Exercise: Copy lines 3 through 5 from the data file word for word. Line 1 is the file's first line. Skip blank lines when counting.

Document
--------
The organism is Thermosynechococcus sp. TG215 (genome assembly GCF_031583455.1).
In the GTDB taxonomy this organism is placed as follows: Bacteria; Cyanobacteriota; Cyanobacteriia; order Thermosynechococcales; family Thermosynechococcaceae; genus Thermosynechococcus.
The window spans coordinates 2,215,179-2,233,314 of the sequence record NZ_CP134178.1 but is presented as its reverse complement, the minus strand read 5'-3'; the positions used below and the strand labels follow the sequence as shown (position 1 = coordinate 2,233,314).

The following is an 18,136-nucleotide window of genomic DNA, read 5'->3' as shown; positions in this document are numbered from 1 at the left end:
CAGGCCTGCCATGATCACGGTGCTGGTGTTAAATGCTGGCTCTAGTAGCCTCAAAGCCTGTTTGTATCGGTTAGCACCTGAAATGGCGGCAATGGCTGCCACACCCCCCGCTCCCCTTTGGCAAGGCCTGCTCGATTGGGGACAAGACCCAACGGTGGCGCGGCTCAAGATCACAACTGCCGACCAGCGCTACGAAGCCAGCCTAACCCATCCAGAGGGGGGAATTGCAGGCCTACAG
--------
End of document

The window spans coordinates 2,215,179-2,233,314 of the sequence record NZ_CP134178.1 but is presented as its reverse complement, the minus strand read 5'-3'; the positions used below and the strand labels follow the sequence as shown (position 1 = coordinate 2,233,314).

The following is an 18,136-nucleotide window of genomic DNA, read 5'->3' as shown; positions in this document are numbered from 1 at the left end:
CAGGCCTGCCATGATCACGGTGCTGGTGTTAAATGCTGGCTCTAGTAGCCTCAAAGCCTGTTTGTATCGGTTAGCACCTGAAATGGCGGCAATGGCTGCCACACCCCCCGCTCCCCTTTGGCAAGGCCTGCTCGATTGGGGACAAGACCCAACGGTGGCGCGGCTCAAGATCACAACTGCCGACCAGCGCTACGAAGCCAGCCTAACCCATCCAGAGGGGGGAATTGCAGGCCTACAG